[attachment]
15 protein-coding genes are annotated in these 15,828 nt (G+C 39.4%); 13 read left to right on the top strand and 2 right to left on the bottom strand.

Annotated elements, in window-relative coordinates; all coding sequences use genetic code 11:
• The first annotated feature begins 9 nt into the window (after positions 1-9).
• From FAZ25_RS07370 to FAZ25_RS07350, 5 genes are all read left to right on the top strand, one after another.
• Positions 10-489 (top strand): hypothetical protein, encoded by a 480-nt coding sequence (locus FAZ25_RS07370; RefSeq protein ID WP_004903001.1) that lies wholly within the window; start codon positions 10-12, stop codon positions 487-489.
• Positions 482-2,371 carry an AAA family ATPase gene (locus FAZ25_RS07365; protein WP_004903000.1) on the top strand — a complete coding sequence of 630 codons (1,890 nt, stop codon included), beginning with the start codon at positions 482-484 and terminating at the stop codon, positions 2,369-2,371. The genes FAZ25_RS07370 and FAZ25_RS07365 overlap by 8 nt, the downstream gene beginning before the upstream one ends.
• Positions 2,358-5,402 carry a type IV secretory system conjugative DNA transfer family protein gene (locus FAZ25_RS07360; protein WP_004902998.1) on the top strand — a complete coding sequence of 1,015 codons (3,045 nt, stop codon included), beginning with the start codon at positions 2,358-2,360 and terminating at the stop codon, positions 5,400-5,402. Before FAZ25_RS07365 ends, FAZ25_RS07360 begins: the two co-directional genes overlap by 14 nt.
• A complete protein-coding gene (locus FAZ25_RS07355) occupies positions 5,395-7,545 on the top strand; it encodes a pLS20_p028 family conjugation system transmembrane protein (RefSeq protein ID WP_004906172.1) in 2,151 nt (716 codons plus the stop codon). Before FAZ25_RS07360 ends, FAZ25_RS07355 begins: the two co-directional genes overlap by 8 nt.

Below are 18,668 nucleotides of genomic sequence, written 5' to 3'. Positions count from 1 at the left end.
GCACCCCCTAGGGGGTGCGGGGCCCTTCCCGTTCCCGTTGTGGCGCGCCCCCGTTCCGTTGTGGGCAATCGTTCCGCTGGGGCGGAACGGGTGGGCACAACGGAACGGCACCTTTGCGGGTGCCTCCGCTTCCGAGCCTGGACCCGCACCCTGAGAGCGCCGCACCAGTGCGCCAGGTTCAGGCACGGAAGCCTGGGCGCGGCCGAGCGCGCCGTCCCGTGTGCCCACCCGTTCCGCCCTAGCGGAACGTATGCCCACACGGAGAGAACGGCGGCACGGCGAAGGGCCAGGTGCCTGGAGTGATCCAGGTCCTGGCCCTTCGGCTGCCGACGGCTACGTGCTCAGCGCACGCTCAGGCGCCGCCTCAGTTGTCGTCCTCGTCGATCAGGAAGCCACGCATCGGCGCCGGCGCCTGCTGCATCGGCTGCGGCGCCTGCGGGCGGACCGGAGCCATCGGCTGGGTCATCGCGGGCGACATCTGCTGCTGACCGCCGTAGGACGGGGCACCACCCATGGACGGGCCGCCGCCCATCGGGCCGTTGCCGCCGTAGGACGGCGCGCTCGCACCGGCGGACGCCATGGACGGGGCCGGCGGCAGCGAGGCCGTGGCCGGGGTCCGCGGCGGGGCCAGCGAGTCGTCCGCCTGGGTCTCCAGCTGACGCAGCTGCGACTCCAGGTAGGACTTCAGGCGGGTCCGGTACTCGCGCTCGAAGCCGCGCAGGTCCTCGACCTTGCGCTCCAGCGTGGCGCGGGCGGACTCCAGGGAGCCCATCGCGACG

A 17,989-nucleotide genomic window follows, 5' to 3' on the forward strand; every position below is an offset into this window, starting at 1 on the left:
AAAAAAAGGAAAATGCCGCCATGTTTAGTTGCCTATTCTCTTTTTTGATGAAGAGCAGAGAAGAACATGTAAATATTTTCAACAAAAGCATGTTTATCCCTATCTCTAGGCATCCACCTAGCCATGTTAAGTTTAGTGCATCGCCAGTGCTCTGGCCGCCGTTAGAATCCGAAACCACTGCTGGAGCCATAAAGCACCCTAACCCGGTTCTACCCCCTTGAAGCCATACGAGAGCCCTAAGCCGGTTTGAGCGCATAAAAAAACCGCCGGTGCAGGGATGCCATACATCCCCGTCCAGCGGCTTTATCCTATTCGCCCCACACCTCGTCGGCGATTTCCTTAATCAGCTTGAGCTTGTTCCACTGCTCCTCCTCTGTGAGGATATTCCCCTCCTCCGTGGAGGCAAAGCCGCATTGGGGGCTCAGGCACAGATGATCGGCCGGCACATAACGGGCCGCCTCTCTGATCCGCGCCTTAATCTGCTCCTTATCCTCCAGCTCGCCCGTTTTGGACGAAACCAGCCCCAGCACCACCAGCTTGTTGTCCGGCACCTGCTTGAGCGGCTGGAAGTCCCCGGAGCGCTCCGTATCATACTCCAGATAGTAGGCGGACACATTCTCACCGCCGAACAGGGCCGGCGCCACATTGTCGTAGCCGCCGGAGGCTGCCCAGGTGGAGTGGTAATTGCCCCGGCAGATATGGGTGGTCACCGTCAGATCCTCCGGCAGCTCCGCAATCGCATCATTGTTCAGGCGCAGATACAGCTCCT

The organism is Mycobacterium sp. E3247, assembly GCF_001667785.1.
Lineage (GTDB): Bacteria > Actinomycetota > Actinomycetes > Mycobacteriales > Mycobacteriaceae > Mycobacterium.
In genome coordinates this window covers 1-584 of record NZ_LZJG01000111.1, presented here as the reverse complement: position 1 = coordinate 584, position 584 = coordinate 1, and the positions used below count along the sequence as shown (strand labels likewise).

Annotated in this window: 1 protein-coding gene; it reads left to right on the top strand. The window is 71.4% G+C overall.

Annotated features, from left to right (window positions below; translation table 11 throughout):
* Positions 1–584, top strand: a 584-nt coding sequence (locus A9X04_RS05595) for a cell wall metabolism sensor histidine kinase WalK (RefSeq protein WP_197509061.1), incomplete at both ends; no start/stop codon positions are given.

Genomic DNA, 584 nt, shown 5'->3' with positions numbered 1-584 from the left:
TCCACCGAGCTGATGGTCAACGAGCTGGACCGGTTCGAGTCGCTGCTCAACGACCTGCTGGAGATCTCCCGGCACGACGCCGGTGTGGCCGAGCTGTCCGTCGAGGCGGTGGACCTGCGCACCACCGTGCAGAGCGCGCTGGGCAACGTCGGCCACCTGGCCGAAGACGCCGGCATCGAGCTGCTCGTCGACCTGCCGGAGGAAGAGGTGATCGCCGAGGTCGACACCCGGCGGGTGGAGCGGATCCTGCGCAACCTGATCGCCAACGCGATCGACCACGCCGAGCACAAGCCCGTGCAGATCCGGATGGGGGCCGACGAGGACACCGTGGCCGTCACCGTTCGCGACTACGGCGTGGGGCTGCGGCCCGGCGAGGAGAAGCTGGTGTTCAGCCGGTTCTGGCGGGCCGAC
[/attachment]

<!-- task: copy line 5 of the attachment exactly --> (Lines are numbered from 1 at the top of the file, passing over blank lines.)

• Positions 10-489 (top strand): hypothetical protein, encoded by a 480-nt coding sequence (locus FAZ25_RS07370; RefSeq protein ID WP_004903001.1) that lies wholly within the window; start codon positions 10-12, stop codon positions 487-489.